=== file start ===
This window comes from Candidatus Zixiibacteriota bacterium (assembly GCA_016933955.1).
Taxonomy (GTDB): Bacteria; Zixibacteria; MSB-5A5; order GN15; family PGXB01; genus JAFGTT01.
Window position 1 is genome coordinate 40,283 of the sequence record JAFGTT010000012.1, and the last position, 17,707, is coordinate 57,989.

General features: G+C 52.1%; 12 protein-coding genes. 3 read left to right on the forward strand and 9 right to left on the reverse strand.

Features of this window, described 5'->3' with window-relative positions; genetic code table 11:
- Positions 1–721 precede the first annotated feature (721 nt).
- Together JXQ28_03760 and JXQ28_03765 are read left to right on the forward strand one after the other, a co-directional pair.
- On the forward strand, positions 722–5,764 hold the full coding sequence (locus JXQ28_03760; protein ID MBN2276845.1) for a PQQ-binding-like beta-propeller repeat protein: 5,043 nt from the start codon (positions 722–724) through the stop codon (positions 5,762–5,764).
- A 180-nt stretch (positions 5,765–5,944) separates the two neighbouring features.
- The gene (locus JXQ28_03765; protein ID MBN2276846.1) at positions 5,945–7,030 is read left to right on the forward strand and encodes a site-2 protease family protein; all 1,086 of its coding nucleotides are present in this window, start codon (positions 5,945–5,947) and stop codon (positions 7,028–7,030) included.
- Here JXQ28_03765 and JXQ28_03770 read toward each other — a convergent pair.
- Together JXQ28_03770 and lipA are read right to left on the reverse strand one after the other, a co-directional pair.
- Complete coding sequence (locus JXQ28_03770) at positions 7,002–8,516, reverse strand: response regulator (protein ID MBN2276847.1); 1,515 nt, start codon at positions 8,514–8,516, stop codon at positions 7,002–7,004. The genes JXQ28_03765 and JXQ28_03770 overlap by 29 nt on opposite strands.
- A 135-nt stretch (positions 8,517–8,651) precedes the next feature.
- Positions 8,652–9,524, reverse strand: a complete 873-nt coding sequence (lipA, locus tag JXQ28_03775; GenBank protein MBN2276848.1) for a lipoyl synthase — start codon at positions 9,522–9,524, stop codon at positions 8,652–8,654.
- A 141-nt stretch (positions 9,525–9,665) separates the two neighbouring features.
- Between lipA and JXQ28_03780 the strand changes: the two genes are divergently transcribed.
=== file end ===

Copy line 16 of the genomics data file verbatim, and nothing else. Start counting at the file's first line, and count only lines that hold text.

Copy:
- A 141-nt stretch (positions 9,525–9,665) separates the two neighbouring features.